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Abstract

  1. Top of page
  2. Abstract
  3. PATIENTS AND METHODS
  4. RESULTS
  5. DISCUSSION
  6. AUTHOR CONTRIBUTIONS
  7. Acknowledgements
  8. REFERENCES

Objective

Allopurinol is the most commonly used urate-lowering therapy in gout. Allopurinol hypersensitivity syndrome (AHS) is a rare but potentially fatal adverse event. Dosing guidelines based on creatinine clearance have been proposed based on the recognition that dosages of ≥300 mg/day may be associated with AHS, particularly in patients with renal impairment. However, the relationship between the allopurinol starting dose and AHS is unknown. This study was undertaken to determine the relationship between allopurinol dosing and AHS.

Methods

A retrospective case–control study of patients with gout who developed AHS between January 1998 and September 2010 was undertaken. For each case, 3 controls with gout who were receiving allopurinol but did not develop AHS were identified. Controls were matched with cases for sex, diuretic use at the time of initiating allopurinol, age (±10 years), and estimated glomerular filtration rate (estimated GFR). Starting dose and dose at the time of the reaction in cases were compared between cases and controls.

Results

Fifty-four AHS cases and 157 controls were identified. There was an increase in the risk of AHS as the starting dose of allopurinol corrected for the estimated GFR increased. For the highest quintile of starting dose per estimated GFR, the odds ratio was 23.2 (P < 0.01). Receiver operating characteristic analysis indicated that 91% of AHS cases and 36% of controls received a starting dose of allopurinol of ≥1.5 mg per unit of estimated GFR (mg/ml/minute).

Conclusion

Our findings indicate that starting allopurinol at a dose of 1.5 mg per unit of estimated GFR may be associated with a reduced risk of AHS. In patients who tolerate allopurinol, the dose can be gradually increased to achieve the target serum urate level.

Sustained reduction of the serum urate level to ≤6 mg/dl is the mainstay of gout treatment (1–3). Indications for urate-lowering therapy include ≥2 gout attacks per year, chronic gouty arthropathy, tophi, radiographic changes in gout, and urate nephropathy (4, 5), as well as polyarticular gout. Allopurinol, the most commonly used urate-lowering therapy, is generally well tolerated; approximately 2% of patients develop a mild rash (6) and up to 5% of patients stop allopurinol because of any adverse event.

A rare but potentially fatal adverse event is allopurinol hypersensitivity syndrome (AHS). AHS is characterized by rash (e.g., Stevens-Johnson syndrome, toxic epidermal necrolysis), eosinophilia, leukocytosis, fever, hepatitis, and renal failure. The mortality associated with AHS is reported to be as high as 27% (7, 8). There is no cure; early diagnosis and allopurinol withdrawal are important. Supportive care is the mainstay of treatment (7, 9).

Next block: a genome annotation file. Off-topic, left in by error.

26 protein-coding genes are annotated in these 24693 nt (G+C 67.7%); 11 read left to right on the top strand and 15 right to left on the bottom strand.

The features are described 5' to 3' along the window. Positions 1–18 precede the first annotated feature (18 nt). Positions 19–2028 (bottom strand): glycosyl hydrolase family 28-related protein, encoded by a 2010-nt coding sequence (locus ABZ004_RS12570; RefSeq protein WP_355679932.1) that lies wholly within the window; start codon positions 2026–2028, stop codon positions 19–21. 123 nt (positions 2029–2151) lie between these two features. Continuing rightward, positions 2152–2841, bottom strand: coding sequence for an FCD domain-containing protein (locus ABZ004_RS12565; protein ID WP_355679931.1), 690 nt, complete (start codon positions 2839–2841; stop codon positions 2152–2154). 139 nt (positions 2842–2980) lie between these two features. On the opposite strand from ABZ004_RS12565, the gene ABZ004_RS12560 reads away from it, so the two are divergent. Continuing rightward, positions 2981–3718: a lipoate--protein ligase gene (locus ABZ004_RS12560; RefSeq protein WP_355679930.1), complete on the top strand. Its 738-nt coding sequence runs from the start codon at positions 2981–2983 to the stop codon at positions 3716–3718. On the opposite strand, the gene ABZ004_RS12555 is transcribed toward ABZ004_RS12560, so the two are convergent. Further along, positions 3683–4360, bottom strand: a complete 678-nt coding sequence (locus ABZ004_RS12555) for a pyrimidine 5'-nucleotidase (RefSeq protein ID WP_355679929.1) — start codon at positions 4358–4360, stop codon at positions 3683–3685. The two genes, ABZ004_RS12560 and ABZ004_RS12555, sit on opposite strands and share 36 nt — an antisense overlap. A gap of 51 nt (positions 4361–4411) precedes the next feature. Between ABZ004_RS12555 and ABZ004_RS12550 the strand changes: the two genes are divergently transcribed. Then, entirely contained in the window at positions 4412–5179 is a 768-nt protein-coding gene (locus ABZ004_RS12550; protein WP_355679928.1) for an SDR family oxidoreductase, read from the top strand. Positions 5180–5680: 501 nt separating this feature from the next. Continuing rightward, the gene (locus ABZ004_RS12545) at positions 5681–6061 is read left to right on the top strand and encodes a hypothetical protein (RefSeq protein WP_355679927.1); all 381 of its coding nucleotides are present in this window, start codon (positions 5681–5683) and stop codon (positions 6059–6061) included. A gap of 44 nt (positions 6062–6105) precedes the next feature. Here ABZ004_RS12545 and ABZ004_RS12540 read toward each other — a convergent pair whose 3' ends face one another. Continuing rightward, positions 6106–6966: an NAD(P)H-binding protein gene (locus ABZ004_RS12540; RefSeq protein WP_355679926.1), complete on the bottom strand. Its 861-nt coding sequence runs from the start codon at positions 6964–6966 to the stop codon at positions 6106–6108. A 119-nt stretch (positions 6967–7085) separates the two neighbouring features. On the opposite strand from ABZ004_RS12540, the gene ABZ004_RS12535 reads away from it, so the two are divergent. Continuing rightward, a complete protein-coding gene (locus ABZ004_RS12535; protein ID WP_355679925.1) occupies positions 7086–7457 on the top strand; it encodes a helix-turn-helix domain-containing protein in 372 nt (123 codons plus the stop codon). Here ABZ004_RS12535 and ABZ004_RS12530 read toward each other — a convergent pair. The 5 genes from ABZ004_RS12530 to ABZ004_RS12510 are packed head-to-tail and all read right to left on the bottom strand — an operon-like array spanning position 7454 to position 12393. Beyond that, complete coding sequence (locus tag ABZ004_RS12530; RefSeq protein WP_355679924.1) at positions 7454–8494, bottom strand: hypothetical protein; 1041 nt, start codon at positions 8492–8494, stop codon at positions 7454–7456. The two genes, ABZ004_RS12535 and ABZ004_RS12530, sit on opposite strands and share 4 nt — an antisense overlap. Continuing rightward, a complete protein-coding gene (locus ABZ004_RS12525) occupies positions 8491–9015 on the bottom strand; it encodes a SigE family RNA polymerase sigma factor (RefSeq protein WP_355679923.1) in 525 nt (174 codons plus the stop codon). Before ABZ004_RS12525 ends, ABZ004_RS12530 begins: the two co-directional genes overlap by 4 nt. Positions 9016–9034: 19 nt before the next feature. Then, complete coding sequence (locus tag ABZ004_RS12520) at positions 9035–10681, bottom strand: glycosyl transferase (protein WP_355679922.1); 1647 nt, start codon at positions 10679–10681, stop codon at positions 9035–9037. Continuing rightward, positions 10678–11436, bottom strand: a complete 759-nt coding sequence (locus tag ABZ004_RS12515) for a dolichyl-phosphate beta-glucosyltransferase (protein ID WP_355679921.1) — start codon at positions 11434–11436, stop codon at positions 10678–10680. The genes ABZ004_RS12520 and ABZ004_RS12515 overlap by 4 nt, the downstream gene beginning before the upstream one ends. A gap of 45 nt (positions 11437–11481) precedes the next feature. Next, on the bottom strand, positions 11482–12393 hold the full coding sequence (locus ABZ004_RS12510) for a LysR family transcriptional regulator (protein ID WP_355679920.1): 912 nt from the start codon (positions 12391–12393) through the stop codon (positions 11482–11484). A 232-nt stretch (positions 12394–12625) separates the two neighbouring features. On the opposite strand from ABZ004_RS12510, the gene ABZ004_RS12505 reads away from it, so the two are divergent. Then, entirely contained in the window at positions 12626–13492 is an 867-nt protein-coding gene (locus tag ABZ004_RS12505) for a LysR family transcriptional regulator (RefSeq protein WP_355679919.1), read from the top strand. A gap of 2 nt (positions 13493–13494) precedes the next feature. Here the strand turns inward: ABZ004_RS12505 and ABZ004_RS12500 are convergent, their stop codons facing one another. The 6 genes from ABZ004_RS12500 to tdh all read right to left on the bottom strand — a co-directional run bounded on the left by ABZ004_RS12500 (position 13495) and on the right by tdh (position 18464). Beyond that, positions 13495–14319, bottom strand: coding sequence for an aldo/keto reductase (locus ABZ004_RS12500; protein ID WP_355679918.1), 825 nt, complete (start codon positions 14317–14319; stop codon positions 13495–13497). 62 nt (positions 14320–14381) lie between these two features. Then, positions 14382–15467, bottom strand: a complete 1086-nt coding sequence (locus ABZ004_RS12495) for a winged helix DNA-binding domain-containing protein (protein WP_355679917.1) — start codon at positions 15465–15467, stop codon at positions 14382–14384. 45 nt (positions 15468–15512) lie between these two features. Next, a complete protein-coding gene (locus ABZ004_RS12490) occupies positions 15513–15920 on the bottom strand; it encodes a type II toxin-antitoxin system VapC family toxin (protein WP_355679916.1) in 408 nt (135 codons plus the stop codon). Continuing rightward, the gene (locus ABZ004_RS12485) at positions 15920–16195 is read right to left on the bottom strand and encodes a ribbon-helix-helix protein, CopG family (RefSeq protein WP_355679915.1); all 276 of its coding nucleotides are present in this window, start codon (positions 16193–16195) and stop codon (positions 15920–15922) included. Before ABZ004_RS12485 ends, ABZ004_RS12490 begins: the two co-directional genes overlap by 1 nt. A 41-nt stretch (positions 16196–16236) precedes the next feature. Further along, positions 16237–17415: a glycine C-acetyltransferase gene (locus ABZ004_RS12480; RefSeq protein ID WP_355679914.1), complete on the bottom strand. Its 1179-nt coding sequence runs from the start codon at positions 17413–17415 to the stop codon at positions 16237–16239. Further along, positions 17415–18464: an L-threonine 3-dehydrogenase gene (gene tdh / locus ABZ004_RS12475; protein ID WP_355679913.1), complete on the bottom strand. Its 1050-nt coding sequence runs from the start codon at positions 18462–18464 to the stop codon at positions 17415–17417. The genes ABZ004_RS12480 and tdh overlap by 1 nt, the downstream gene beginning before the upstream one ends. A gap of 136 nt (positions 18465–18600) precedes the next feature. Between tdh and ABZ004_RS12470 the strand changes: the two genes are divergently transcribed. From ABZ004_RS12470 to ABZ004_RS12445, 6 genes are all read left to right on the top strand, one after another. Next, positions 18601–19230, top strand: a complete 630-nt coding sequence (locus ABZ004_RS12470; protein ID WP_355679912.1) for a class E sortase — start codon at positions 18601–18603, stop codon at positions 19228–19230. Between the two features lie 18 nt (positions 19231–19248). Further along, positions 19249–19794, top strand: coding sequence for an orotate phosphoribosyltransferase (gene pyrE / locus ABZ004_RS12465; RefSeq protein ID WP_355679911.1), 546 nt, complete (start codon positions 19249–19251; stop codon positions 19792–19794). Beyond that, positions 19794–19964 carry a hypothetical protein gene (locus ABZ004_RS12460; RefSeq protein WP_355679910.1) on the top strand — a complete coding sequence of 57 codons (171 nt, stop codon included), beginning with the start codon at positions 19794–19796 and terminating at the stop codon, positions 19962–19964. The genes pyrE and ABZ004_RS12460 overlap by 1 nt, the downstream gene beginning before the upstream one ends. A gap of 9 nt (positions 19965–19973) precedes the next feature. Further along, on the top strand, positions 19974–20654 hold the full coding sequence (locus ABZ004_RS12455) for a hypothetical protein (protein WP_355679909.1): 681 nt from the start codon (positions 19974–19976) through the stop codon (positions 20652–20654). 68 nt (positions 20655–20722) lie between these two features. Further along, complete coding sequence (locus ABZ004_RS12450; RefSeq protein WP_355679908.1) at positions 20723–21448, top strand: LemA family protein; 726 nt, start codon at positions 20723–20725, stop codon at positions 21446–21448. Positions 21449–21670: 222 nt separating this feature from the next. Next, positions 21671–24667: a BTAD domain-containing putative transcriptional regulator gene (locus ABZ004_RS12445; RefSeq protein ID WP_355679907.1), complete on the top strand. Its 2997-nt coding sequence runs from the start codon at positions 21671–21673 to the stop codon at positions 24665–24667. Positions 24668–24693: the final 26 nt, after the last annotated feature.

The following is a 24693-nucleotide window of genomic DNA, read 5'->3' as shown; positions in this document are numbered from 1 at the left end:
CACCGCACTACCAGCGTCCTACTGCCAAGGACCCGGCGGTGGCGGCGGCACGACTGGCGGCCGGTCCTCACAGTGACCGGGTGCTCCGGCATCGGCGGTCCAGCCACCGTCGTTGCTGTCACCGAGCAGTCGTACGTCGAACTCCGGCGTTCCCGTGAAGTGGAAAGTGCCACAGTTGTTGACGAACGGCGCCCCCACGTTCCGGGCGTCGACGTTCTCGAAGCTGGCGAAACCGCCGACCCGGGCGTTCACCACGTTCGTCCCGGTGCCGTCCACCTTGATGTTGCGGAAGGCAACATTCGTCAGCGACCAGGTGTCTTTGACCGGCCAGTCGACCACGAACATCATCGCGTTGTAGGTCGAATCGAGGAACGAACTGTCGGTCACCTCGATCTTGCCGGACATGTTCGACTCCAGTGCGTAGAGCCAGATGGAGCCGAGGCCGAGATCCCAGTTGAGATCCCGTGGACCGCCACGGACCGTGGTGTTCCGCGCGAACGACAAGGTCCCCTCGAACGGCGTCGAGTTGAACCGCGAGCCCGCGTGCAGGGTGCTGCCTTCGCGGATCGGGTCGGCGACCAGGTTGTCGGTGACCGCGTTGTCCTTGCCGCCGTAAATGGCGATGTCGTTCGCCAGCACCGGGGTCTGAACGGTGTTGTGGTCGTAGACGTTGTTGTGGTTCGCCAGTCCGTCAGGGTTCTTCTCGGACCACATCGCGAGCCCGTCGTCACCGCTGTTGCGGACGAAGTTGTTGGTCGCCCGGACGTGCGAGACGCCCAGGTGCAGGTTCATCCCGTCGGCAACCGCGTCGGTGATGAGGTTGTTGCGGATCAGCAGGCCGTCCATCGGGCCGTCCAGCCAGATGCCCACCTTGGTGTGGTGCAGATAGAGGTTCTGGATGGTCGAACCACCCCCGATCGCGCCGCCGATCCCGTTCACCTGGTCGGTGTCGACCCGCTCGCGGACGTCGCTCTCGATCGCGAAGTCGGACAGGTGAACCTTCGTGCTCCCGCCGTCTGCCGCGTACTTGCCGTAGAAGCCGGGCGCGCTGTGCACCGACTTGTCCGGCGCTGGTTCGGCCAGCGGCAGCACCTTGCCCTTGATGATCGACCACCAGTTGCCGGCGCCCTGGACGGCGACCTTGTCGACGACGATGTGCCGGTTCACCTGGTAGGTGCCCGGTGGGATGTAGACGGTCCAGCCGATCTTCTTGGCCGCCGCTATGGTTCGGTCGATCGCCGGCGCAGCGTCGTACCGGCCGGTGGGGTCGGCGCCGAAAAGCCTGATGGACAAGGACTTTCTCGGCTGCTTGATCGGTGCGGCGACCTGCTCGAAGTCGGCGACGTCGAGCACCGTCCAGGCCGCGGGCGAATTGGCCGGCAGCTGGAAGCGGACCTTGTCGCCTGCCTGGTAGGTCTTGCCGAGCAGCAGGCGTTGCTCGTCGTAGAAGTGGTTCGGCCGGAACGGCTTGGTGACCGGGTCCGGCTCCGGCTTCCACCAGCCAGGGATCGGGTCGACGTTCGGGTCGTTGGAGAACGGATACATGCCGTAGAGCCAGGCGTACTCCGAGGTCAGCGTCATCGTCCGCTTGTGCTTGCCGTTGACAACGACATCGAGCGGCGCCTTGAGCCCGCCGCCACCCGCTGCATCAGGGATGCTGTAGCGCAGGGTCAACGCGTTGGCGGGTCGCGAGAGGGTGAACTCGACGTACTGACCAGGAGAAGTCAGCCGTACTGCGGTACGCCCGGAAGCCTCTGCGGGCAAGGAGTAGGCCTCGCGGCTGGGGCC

Risk factors for the development of AHS include female sex, age, renal impairment, diuretic use, recent initiation of allopurinol therapy, and, in some ethnic groups, the HLA–B*5801 genotype (10–14). The relationship between allopurinol dose and AHS is a subject of controversy (10, 15). Dose reduction in renal impairment is based on a reported relationship between “full- dose” allopurinol (≥300 mg/day) in patients with renal impairment and the development of AHS (16). This observation, along with recognition that excretion of the active metabolite oxypurinol is significantly reduced in patients with impaired renal function, led to the suggestion that allopurinol dose should be determined according to creatinine clearance (16). However, there is no clear evidence that creatinine clearance–based allopurinol dosing reduces the incidence of AHS. In a large case–control study of AHS, there was a trend toward lower allopurinol doses in the AHS group compared to allopurinol-tolerant controls (10). In another study, AHS did not occur more frequently in those taking higher than creatinine clearance–based doses compared with those receiving the creatinine clearance–based dose (15). Furthermore, the current allopurinol dosing guidelines do not differentiate between starting dose and maintenance dose.

The aim of this study was to determine the relationship of the starting dose and the dose of allopurinol at the time of the reaction to the occurrence of AHS in patients with gout.